Beware of the barrier-free toll trap

Published on 08/03/2024

Beware of the barrier-free toll trap

Faced with barrier-free toll systems across Europe, motorists need to navigate carefully to avoid unexpected fines when travelling.

On their return from a holiday in Austria, several ACL members had the unpleasant surprise of receiving a taxed warning in their letterbox. The reason: an unpaid toll. A fine that can quickly rise to 3,000 euros if the motorist concerned does not pay it quickly. This was all the more surprising given that the members in question had purchased an Austrian vignette for use on the country’s motorways. The only problem is that Austria does not have a harmonised network for motorway taxation, a situation that is also far from harmonised in Europe.

In Austria, the vignette is not enough

To drive on Austrian expressways, you need to buy a vignette (ranging from €8.60 for a day to €96.40 for a year), which is essential and is mainly available from ACL shops. However, depending on your route in Austria, having a motorway vignette is not enough. For example, the Bosruck and Gleinalm tunnels are subject to a special toll that can be a real trap. These are tolls without barriers. This “free flow” system is designed to keep traffic flowing smoothly by avoiding the need for motorists to stop. Instead of barriers, cameras scan number plates.

How to pay at a barrier-free toll booth

The solutions vary from country to country. For Austria, it is possible to pay online by buying a digital toll ticket. Several options are available. Simply enter your number plate and make the purchase online. On site, motorists can choose a lane dedicated to on-site purchases.

If you are a member, ACL can advise you on your route and whether or not you need to buy this toll ticket. More generally, whatever your destination, ACL can provide you with all the information you need on tolls, regulations in force and roadworks in progress on your forthcoming routes.

For other countries, such as France and Italy, you can also obtain a toll tag that automatically debits the toll from your bank account. It is also possible to pay online after passing through. In France, motorists have three days after passing through a free-flow toll plaza to pay the toll. After that, a €10 penalty is added to the toll. After 15 days, the charge rises to 90 euros. Finally, after two months, a fine of 375 euros will be added to the toll charges. On the spot, it is often possible to stop at a motorway service area provided in the direct vicinity of the toll plaza in “Free Flow” in order to pay at a pay station.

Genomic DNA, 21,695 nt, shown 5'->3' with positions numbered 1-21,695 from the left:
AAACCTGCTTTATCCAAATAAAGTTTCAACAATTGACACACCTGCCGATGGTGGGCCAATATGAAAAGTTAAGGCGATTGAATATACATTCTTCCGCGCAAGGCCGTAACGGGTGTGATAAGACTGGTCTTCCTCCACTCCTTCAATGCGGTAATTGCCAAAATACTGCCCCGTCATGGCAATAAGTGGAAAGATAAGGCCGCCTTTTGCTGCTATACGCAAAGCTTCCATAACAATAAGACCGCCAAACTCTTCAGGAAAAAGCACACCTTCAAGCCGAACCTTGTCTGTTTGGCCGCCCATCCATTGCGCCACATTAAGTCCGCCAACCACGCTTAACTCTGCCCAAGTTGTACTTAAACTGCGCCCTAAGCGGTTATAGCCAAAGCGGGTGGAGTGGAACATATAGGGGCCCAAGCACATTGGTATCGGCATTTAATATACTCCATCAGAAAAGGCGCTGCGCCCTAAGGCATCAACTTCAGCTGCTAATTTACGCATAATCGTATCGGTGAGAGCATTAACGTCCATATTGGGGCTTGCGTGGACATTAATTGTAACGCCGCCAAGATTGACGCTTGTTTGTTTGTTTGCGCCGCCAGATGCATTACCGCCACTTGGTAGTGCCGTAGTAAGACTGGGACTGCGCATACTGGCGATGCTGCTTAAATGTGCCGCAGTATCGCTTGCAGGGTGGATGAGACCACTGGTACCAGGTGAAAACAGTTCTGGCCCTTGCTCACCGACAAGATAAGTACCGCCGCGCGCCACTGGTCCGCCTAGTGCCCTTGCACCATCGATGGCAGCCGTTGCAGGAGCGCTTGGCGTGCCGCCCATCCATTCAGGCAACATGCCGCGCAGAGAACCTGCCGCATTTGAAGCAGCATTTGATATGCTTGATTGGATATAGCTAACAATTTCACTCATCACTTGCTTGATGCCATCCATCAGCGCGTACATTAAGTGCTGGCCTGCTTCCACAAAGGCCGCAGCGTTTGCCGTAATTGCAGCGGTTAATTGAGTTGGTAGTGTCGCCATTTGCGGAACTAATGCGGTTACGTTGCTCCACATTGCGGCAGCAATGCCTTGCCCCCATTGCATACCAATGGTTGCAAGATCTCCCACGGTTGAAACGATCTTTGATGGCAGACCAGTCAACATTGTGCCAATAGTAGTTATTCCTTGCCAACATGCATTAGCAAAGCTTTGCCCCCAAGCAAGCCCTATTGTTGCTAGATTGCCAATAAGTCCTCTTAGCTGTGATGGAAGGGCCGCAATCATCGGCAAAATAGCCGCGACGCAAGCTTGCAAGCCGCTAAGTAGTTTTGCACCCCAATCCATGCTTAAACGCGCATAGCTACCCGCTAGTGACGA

Towards widespread use of “Free Flow”

In Europe, many countries have opted for this type of toll, always with the idea of freeing up traffic. In France, the nearest is at Boulay in Moselle (near Metz), just 80km from Luxembourg. France will gradually increase the number of structures of this type. According to Vinci, a French motorway operator, other motorways such as the A13, A14, A69 and A40 will soon be equipped with barrier-free toll plazas. Find out more about the Bip&Go electronic toll subscription.

In the European Union, twelve countries offer free motorway travel: Germany, Denmark, Belgium, Cyprus, Finland, Latvia, Lithuania, Estonia, Luxembourg, the Netherlands, Sweden and Spain. But here again, there are a few exceptions. Between Sweden and Denmark, certain sections are still subject to a charge, as is the case in Spain. There is also an exception in Belgium, with the Liefkenshoek tunnel in Flanders. Passing under the Scheldt, this route allows you to avoid the saturated Antwerp ring road for €5.60 by car. What’s more, each country has the right to change its toll regulations. So it’s important to be well informed and to plan your journey carefully.

A few years ago, Germany wanted to charge foreign users for its motorways. In 2019, the Court of Justice of the European Union in Luxembourg ruled that this was discriminatory, forcing the German government of the time to back down. Finally, Malta is the only EU country without a motorway.